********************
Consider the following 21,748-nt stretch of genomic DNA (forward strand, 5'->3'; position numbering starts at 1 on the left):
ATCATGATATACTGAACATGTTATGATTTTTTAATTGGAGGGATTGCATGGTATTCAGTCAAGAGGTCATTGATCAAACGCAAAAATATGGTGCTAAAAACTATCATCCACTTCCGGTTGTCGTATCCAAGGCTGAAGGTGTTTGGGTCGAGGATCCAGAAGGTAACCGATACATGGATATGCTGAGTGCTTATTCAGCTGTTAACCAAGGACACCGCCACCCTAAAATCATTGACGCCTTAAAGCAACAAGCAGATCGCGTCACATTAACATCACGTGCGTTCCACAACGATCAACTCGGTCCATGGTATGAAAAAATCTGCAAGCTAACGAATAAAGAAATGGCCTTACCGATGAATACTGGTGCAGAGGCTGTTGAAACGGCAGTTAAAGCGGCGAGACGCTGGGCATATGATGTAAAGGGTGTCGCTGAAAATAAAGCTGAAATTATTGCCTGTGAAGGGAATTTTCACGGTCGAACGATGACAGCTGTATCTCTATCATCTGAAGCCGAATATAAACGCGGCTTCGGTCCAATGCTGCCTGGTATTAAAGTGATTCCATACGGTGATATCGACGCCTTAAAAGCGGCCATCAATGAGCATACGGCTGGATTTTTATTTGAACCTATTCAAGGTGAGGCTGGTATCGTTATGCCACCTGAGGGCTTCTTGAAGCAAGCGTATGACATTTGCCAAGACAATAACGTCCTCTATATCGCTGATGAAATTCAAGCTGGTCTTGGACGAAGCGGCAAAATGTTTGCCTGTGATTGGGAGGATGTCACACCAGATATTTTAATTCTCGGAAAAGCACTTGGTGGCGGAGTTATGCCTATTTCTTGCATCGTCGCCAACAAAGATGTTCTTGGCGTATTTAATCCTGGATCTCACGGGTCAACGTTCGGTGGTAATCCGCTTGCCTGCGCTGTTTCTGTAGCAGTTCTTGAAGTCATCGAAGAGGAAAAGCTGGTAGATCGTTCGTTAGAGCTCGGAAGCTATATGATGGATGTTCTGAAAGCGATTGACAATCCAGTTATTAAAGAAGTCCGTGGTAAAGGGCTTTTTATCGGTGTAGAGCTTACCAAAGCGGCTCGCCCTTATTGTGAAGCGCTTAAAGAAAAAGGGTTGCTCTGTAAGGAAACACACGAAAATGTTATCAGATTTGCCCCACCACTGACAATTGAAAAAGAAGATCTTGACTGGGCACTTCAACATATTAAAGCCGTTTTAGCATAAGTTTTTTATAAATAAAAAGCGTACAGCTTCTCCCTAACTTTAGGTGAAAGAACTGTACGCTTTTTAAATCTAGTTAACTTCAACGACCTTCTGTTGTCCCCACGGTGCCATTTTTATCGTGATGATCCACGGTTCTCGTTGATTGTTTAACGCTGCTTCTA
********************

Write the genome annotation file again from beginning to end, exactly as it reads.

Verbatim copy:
Consider the following 21,748-nt stretch of genomic DNA (forward strand, 5'->3'; position numbering starts at 1 on the left):
ATCATGATATACTGAACATGTTATGATTTTTTAATTGGAGGGATTGCATGGTATTCAGTCAAGAGGTCATTGATCAAACGCAAAAATATGGTGCTAAAAACTATCATCCACTTCCGGTTGTCGTATCCAAGGCTGAAGGTGTTTGGGTCGAGGATCCAGAAGGTAACCGATACATGGATATGCTGAGTGCTTATTCAGCTGTTAACCAAGGACACCGCCACCCTAAAATCATTGACGCCTTAAAGCAACAAGCAGATCGCGTCACATTAACATCACGTGCGTTCCACAACGATCAACTCGGTCCATGGTATGAAAAAATCTGCAAGCTAACGAATAAAGAAATGGCCTTACCGATGAATACTGGTGCAGAGGCTGTTGAAACGGCAGTTAAAGCGGCGAGACGCTGGGCATATGATGTAAAGGGTGTCGCTGAAAATAAAGCTGAAATTATTGCCTGTGAAGGGAATTTTCACGGTCGAACGATGACAGCTGTATCTCTATCATCTGAAGCCGAATATAAACGCGGCTTCGGTCCAATGCTGCCTGGTATTAAAGTGATTCCATACGGTGATATCGACGCCTTAAAAGCGGCCATCAATGAGCATACGGCTGGATTTTTATTTGAACCTATTCAAGGTGAGGCTGGTATCGTTATGCCACCTGAGGGCTTCTTGAAGCAAGCGTATGACATTTGCCAAGACAATAACGTCCTCTATATCGCTGATGAAATTCAAGCTGGTCTTGGACGAAGCGGCAAAATGTTTGCCTGTGATTGGGAGGATGTCACACCAGATATTTTAATTCTCGGAAAAGCACTTGGTGGCGGAGTTATGCCTATTTCTTGCATCGTCGCCAACAAAGATGTTCTTGGCGTATTTAATCCTGGATCTCACGGGTCAACGTTCGGTGGTAATCCGCTTGCCTGCGCTGTTTCTGTAGCAGTTCTTGAAGTCATCGAAGAGGAAAAGCTGGTAGATCGTTCGTTAGAGCTCGGAAGCTATATGATGGATGTTCTGAAAGCGATTGACAATCCAGTTATTAAAGAAGTCCGTGGTAAAGGGCTTTTTATCGGTGTAGAGCTTACCAAAGCGGCTCGCCCTTATTGTGAAGCGCTTAAAGAAAAAGGGTTGCTCTGTAAGGAAACACACGAAAATGTTATCAGATTTGCCCCACCACTGACAATTGAAAAAGAAGATCTTGACTGGGCACTTCAACATATTAAAGCCGTTTTAGCATAAGTTTTTTATAAATAAAAAGCGTACAGCTTCTCCCTAACTTTAGGTGAAAGAACTGTACGCTTTTTAAATCTAGTTAACTTCAACGACCTTCTGTTGTCCCCACGGTGCCATTTTTATCGTGATGATCCACGGTTCTCGTTGATTGTTTAACGCTGCTTCTA